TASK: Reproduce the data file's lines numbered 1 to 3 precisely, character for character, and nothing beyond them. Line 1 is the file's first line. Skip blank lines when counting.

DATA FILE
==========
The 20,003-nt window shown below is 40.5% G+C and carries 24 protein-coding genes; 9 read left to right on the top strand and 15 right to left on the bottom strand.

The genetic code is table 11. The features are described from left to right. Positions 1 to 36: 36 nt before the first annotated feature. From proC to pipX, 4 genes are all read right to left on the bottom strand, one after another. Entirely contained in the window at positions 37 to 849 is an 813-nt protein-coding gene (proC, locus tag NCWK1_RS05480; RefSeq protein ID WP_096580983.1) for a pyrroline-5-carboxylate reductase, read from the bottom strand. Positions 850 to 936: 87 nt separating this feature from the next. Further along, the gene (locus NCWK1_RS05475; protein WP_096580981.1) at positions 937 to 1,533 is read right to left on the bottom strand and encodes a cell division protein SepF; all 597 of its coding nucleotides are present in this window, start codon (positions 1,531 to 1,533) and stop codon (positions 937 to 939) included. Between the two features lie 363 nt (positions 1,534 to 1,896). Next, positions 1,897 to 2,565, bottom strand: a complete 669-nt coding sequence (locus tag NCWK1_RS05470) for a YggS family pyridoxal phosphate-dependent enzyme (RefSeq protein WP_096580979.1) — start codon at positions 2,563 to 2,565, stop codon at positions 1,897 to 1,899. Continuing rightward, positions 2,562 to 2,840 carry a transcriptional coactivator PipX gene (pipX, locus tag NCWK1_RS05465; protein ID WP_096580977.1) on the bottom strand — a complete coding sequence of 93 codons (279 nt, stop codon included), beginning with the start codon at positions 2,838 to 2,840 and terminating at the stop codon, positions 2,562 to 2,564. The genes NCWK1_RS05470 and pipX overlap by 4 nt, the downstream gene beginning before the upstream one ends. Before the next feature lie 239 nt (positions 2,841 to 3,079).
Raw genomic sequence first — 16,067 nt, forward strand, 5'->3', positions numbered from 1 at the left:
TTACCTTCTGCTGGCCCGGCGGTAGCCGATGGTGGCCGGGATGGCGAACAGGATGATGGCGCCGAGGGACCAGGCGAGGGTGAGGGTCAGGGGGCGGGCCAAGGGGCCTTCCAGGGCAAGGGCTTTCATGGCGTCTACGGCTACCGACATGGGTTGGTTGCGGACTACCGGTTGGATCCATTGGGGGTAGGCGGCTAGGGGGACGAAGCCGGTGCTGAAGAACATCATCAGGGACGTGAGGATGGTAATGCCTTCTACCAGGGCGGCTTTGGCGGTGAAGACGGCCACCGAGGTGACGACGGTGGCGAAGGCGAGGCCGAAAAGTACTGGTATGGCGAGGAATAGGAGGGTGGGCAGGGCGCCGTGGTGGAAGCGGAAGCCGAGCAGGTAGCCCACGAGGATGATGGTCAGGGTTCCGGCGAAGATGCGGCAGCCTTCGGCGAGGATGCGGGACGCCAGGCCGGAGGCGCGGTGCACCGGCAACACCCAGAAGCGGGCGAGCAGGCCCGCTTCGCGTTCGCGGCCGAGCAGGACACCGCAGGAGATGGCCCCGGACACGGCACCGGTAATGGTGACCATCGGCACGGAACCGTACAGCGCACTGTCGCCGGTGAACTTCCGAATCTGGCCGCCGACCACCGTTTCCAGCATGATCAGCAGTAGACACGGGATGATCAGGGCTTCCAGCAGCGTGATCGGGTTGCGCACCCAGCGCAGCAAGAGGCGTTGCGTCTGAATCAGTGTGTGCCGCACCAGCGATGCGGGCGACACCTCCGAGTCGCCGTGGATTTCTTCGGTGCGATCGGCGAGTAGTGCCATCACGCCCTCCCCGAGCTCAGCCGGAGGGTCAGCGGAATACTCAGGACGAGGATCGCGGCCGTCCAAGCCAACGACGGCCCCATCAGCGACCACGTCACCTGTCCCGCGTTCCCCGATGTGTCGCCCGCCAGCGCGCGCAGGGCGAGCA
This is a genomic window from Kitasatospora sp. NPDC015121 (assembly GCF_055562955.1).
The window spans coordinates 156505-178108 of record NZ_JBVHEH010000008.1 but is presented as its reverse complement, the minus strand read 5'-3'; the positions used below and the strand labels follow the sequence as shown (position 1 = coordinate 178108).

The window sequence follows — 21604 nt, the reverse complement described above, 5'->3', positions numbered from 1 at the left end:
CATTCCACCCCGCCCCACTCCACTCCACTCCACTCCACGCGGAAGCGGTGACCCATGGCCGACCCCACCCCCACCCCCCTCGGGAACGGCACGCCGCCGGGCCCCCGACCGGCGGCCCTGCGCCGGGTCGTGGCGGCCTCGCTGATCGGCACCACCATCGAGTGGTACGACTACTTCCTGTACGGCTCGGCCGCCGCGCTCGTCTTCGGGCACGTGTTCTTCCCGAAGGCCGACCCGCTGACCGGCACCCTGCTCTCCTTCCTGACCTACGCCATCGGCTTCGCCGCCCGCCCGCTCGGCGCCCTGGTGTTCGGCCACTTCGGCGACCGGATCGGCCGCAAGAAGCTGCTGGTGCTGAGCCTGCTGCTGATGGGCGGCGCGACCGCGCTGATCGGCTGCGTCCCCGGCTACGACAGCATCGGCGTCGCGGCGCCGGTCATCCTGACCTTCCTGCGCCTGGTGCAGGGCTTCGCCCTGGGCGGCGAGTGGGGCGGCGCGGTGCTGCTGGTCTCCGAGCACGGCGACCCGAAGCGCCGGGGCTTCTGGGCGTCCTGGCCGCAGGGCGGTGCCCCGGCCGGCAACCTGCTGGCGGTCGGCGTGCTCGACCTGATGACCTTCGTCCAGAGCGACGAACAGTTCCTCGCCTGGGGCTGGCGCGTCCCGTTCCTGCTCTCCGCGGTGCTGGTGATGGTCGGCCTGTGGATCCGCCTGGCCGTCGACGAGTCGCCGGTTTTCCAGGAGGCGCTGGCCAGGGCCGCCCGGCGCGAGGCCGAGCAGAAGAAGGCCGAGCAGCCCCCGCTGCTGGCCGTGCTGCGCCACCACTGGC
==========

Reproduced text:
The 20,003-nt window shown below is 40.5% G+C and carries 24 protein-coding genes; 9 read left to right on the top strand and 15 right to left on the bottom strand.

The genetic code is table 11. The features are described from left to right. Positions 1 to 36: 36 nt before the first annotated feature. From proC to pipX, 4 genes are all read right to left on the bottom strand, one after another. Entirely contained in the window at positions 37 to 849 is an 813-nt protein-coding gene (proC, locus tag NCWK1_RS05480; RefSeq protein ID WP_096580983.1) for a pyrroline-5-carboxylate reductase, read from the bottom strand. Positions 850 to 936: 87 nt separating this feature from the next. Further along, the gene (locus NCWK1_RS05475; protein WP_096580981.1) at positions 937 to 1,533 is read right to left on the bottom strand and encodes a cell division protein SepF; all 597 of its coding nucleotides are present in this window, start codon (positions 1,531 to 1,533) and stop codon (positions 937 to 939) included. Between the two features lie 363 nt (positions 1,534 to 1,896). Next, positions 1,897 to 2,565, bottom strand: a complete 669-nt coding sequence (locus tag NCWK1_RS05470) for a YggS family pyridoxal phosphate-dependent enzyme (RefSeq protein WP_096580979.1) — start codon at positions 2,563 to 2,565, stop codon at positions 1,897 to 1,899. Continuing rightward, positions 2,562 to 2,840 carry a transcriptional coactivator PipX gene (pipX, locus tag NCWK1_RS05465; protein ID WP_096580977.1) on the bottom strand — a complete coding sequence of 93 codons (279 nt, stop codon included), beginning with the start codon at positions 2,838 to 2,840 and terminating at the stop codon, positions 2,562 to 2,564. The genes NCWK1_RS05470 and pipX overlap by 4 nt, the downstream gene beginning before the upstream one ends. Before the next feature lie 239 nt (positions 2,841 to 3,079).
Raw genomic sequence first — 16,067 nt, forward strand, 5'->3', positions numbered from 1 at the left: